ANAHEIM, Calif. -- Slouching slightly and clearly disappointed after a 2-1 loss to the Anaheim Ducks in Game 7 of their second-round series, Connor McDavid didn't have much time to take stock of his first venture into the Stanley Cup playoffs. Attempting to assess a season that had ended mere minutes earlier, the 20-year-old Edmonton Oilers captain and inarguably the most dynamic player in the NHL said something prophetic.
It's unlikely that his intention was to send a warning to the rest of the National Hockey League. But with the Oilers eliminated from the playoffs and his season officially over -- while the Ducks move on to face the Nashville Predators in the conference finals -- that's exactly what McDavid did.
"We'll be back," McDavid said. "Obviously, it's going to take some time to get over it, but I think there's a lot of positives we can take from this. We won't have to answer that experience question anymore, which is nice."
Entering the playoffs for the first time since an unexpected run to the 2006 Stanley Cup finals, the Oilers defied modest expectations and the constant reminder that their roster was populated mostly by players with little to no playoff experience. By dispatching the defending Western Conference-champion San Jose Sharks before taking the battle-tested Ducks to seven games, the Oilers answered any questions about their playoff mettle.
"By far this is the most fun, the best year I've been a part of," said Ryan Nugent-Hopkins, who got his first taste of the postseason after five losing seasons in Edmonton. "The most frustrating part is we were right there. We knew in our group we could keep going and keep playing. That's the frustrating part."
Even with plenty of hope on the horizon, even with a remarkable 47-26-9 season in which McDavid inspired comparisons to the Wayne Gretzky-led Oilers dynasty of the 1980s, there was a certain incredulousness that it was all over.
After opening the series with two wins in Anaheim and letting a three-goal lead slip through their fingers with less than four minutes remaining in regulation in Game 5, the Oilers knew this series could have turned out differently. With their season done, there was still a sense of missed opportunity and definitely residual frustration over what they felt was a missed goalie-interference call on Anaheim's last-minute tying goal in Game 5.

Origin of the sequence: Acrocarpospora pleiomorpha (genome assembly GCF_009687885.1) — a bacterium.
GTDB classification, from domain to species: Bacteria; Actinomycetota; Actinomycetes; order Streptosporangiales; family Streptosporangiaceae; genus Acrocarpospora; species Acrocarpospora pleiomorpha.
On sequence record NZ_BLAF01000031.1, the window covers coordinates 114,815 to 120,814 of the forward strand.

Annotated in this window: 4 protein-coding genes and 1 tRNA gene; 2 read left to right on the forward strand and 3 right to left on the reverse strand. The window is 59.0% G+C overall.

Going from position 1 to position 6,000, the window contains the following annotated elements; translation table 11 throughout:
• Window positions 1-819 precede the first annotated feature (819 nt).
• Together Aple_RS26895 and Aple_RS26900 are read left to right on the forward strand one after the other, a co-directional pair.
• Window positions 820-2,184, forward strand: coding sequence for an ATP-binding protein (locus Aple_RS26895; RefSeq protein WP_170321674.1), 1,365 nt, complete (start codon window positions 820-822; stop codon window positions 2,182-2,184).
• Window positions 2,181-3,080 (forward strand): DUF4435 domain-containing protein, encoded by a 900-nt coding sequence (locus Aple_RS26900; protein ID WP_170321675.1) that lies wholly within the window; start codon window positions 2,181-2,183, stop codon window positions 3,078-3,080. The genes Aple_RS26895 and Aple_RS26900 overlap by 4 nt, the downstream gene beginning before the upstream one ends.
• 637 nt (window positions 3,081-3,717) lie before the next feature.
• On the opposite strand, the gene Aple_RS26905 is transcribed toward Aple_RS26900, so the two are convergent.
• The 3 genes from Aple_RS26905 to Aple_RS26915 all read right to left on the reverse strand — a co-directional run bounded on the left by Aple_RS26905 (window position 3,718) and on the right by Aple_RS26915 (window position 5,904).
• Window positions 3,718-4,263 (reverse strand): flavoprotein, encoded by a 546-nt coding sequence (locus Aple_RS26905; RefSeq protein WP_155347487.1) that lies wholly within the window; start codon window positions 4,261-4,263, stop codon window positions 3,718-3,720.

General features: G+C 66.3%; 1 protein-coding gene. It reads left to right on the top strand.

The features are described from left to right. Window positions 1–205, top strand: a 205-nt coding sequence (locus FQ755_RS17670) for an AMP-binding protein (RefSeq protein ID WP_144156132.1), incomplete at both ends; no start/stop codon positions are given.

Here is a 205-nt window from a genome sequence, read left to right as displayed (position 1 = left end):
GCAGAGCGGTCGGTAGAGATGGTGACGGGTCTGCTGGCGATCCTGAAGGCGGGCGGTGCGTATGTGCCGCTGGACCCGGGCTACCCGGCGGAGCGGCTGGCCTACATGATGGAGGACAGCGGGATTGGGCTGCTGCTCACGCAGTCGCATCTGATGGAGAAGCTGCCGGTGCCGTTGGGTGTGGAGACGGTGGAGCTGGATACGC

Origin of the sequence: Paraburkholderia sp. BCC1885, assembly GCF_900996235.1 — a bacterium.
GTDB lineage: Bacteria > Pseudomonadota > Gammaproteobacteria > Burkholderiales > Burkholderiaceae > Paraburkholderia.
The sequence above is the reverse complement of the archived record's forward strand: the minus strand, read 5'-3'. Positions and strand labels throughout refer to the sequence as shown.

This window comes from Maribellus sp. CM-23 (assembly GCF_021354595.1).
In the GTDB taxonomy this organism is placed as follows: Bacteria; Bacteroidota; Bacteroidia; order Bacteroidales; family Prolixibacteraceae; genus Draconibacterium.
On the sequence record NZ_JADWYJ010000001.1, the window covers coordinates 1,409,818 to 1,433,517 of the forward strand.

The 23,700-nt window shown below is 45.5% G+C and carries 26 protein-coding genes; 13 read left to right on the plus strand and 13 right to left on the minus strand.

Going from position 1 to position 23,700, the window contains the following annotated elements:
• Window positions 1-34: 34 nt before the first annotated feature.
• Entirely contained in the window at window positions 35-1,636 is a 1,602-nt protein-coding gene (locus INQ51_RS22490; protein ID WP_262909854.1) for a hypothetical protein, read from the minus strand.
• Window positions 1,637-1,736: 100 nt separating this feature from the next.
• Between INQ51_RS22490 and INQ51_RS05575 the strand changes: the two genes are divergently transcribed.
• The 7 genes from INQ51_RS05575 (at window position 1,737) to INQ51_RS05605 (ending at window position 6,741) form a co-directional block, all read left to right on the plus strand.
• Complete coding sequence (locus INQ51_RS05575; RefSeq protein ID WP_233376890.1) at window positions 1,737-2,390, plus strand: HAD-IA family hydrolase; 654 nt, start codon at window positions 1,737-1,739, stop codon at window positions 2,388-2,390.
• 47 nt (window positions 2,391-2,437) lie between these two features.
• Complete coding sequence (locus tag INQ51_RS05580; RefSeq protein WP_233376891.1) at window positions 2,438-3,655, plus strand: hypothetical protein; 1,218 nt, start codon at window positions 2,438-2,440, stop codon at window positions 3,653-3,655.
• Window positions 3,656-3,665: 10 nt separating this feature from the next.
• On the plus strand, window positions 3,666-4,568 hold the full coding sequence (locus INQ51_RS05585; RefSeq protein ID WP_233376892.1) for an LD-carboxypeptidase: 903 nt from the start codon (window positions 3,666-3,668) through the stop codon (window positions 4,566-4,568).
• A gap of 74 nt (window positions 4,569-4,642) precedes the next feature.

"It's disappointing. It shouldn't have even got to a Game 7," Oilers forward Milan Lucic said. "It sucks to lose that one. Got to find a way to get over it."
Regardless, there's little denying that the best is yet to come in Edmonton. With a 12-2-0 run to close out the regular season and an admirable postseason showing against two Western Conference teams loaded with playoff experience, the Oilers earned leaguewide respect. More than anything, it was the Oilers' effort as a team that put the NHL on notice.
All eyes were ultimately on McDavid, who led the league in scoring and was named a finalist for the Hart Trophy in his first full NHL season. Edmonton's star captain finished his first postseason with five goals and nine points in 13 games. When he didn't produce, a number of important role players filled in admirably.
"I think what we did in the second round is we solidified an identity of a pretty scrappy, resilient, never-die team," head coach Todd McLellan said. "Our team wasn't afraid of the stage. We were willing to come out and perform. For an inexperienced team right from Day 1, that's a good sign for us going forward."
His second season behind the Oilers' bench officially in the books, McLellan was quick to hail a team he admitted was just "trying to survive" when he took over. But he reserved his highest praise for his young captain. Though McDavid struggled at times and contributed five points in the seven-game series, McLellan saw a young star coming into his own.
"I thought he was tremendous. I thought he did everything he possibly could," McLellan said of his captain. "He was our leader. He did many, many things that you guys don't see."
When the 2017 Stanley Cup playoffs come to an end, the Oilers will ultimately be seen as a footnote in the overall postseason bracket. But as the heart-wrenching loss that ended their season drifted just a bit further into the past, there was a general feeling of optimism that slowly permeated the Edmonton locker room. A notion that the Oilers would one day look back at this second-round series as the moment this team learned what it was capable of in the playoffs.
"The future is bright for this team. The guys should be looking around and seeing what an accomplishment we had this year," Oilers forward Patrick Maroon said. "I think we have some really good players in this room that are game-changers and can take this team to a Stanley Cup and win a Stanley Cup."
For the player expected to lead those future Stanley Cup runs, there was little else to do other than take the lessons learned from his first playoff run and get ready to go even further next year.
"I think you look at any team that has won and been good for all these years, they start with a disappointment. We've done that. We took a huge step forward," McDavid said. "If we told you [in September] that we were taking it to seven in the second series ... I don't think anyone would have believed us for a second. We managed to do that and hold our heads high about that."